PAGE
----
“Policing in the early American colonies was often less about crime control than maintaining the racial social order, ensuring a stable labor force, and protecting the property interests of the white privileged class. Slave patrols were among the first public policing organizations formed in the American colonies,” according to a report by Michael German, a fellow with the Liberty & National Security Program of the Brennan Center for Justice, a nonpartisan law and policy institute.

“Put simply, white supremacy was the law these earliest public officials were sworn to enforce,” Hidden in Plain Sight: Racism, White Supremacy and Far-Right Militancy in Law Enforcement states. “Even states such as New York, Pennsylvania, Ohio, Indiana, and Illinois that banned slavery enacted racist ‘Black laws,’ which restricted travel and denied civil rights regarding voting, education, employment, and even residency for free Black people.”

The Brennan Center report cites “The History of Policing in the United States, Part 1,” written by Dr. Gary Potter of Eastern Kentucky University. Potter notes that “The genesis of the modern police organization in the South is the Slave Patrol,” and that “slave patrols had three primary functions: (1) to chase down, apprehend, and return to their owners, runaway slaves; (2) to provide a form of organized terror to deter slave revolts; and, (3) to maintain a form of discipline for slave-workers who were subject to summary justice, outside of the law, if they violated any plantation rules.

“Following the Civil War, these vigilante-style organizations evolved in modern Southern police departments primarily as a means of controlling freed slaves who were now laborers working in an agricultural caste system, and enforcing ‘Jim Crow’ segregation laws, designed to deny freed slaves equal rights and access to the political system,” Potter wrote.

In the period since slavery, there have been times when, “In some locations in the South, all of the local authorities, including the sheriff, were members of the [Klan],” according to research cited by Castle.

In Alabama during the 1960s it was well known that members of the Ku Klux Klan and other white supremacist organizations were also members of local police and sheriff’s offices.

“Because many of Alabama’s law enforcement agents either belonged to the Klan or purposely ignored the group’s violence, the Klan acted without fear of prosecution,” according to an entry in the Encyclopedia of Alabama.

“In 1961, Birmingham Police Commissioner Eugene “Bull” Connor used the Ku Klux Klan to coordinate assaults upon the Freedom Riders as they travelled through Alabama,” an entry stated.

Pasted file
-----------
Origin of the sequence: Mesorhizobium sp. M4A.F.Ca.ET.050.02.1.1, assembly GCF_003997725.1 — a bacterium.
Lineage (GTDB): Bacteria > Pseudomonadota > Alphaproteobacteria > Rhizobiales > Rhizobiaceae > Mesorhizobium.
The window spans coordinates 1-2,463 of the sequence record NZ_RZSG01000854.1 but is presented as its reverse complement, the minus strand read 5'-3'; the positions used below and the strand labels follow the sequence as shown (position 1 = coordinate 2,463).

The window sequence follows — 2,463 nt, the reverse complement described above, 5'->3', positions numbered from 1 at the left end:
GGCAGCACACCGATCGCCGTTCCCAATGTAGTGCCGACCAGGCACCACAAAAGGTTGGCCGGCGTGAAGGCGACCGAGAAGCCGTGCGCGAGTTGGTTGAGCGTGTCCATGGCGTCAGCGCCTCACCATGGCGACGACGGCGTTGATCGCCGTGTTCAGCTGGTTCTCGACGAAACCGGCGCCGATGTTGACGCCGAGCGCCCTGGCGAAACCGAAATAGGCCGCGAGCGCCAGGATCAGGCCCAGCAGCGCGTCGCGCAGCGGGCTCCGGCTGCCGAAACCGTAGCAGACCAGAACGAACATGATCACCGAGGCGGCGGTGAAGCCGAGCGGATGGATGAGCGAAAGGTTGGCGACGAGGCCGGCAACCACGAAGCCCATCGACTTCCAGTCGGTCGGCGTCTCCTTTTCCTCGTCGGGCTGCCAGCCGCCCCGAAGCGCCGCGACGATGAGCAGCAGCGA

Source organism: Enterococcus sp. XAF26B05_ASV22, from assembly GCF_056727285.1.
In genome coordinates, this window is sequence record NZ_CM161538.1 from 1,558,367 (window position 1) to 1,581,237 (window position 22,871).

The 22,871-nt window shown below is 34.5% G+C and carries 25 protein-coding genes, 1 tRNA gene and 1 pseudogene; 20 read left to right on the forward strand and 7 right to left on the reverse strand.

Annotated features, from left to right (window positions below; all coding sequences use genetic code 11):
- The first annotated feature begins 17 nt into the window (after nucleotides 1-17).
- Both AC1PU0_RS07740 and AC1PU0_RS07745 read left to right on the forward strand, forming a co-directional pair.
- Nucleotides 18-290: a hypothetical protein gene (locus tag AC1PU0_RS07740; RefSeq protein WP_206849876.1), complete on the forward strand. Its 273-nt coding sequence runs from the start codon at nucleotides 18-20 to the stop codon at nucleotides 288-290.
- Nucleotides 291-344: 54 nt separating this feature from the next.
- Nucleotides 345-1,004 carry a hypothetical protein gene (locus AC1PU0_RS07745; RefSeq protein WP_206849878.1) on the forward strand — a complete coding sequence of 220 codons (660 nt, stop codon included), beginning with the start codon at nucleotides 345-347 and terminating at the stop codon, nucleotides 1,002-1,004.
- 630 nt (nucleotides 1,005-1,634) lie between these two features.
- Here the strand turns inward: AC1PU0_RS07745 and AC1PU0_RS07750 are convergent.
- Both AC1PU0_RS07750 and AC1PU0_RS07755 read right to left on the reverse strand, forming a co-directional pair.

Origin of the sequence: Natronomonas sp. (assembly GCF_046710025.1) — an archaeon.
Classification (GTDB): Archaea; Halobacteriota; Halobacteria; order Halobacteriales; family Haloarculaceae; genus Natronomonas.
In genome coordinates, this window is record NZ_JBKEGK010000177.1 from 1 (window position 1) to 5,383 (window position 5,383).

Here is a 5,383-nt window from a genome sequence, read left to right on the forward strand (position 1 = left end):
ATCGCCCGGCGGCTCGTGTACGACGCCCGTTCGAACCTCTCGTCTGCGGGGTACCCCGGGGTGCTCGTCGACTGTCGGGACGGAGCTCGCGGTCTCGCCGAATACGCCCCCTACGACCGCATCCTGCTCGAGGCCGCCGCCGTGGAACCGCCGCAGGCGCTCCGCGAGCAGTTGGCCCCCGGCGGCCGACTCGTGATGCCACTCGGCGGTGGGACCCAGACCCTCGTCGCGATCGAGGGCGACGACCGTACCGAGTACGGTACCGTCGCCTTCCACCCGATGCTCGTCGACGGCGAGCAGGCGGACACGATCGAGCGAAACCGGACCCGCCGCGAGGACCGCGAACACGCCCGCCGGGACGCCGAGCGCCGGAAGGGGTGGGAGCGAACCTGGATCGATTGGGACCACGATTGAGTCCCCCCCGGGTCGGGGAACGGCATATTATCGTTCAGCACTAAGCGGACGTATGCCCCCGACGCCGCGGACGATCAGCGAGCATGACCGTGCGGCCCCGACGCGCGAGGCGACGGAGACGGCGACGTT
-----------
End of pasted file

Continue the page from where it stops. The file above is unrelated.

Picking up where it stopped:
An earlier BirminghamWatch story explains how Birmingham moved on from the Connor era. But policing hasn’t entirely moved on from white supremacist ties.

White Supremacists, Still a Police Problem

Ongoing efforts by white supremacist organizations to worm their way into modern police departments have been noted by federal law enforcement.

“White supremacist leaders and groups have historically shown an interest in infiltrating law enforcement communities or recruiting law enforcement personnel,” a 2006 FBI report, “White Supremacist Infiltration of Law Enforcement,” states. The same report says that, “Since coming to law enforcement attention in late 2004, the term ‘ghost skins’ has gained currency among white supremacists to describe those who avoid overt displays of their beliefs to blend into society and covertly advance white supremacist causes … . Such role-playing has application to ad hoc and organized law enforcement infiltration.”

On Sept. 29, that FBI report was released in unredacted form by Rep. Jamie Raskin of Maryland, the chairman of the subcommittee on civil rights and civil liberties, during a subcommittee hearing on “infiltration of white supremacist views and networks in local law enforcement.”

“The FBI saw long ago the multiple potential dangers associated with violent white supremacy and its efforts to infiltrate local law enforcement with ideas, attitudes and personnel,” Raskin said in releasing the report. “Unfortunately, the FBI’s recent refusal to acknowledge and combat this threat under the Trump Administration — just like its refusal to appear today — constitutes a serious dereliction of duty. The infiltration of certain law enforcement departments … is a clear and present danger to the vast majority of law-abiding officers, to minority communities and citizens, and to the general public.”

The Brennan Center also has pointed out the white supremacist connections to law enforcement.

“Explicit racism in law enforcement takes many forms, from membership or affiliation with violent white supremacist or far-right militant groups, to engaging in racially discriminatory behavior toward the public or law enforcement colleagues, to making racist remarks and sharing them on social media,” the report said. “While it is widely acknowledged that racist officers subsist within police departments around the country, federal, state and local governments are doing far too little to proactively identify them, report their behavior to prosecutors who might unwittingly rely on their testimony in criminal cases, or protect the diverse communities they are sworn to serve.”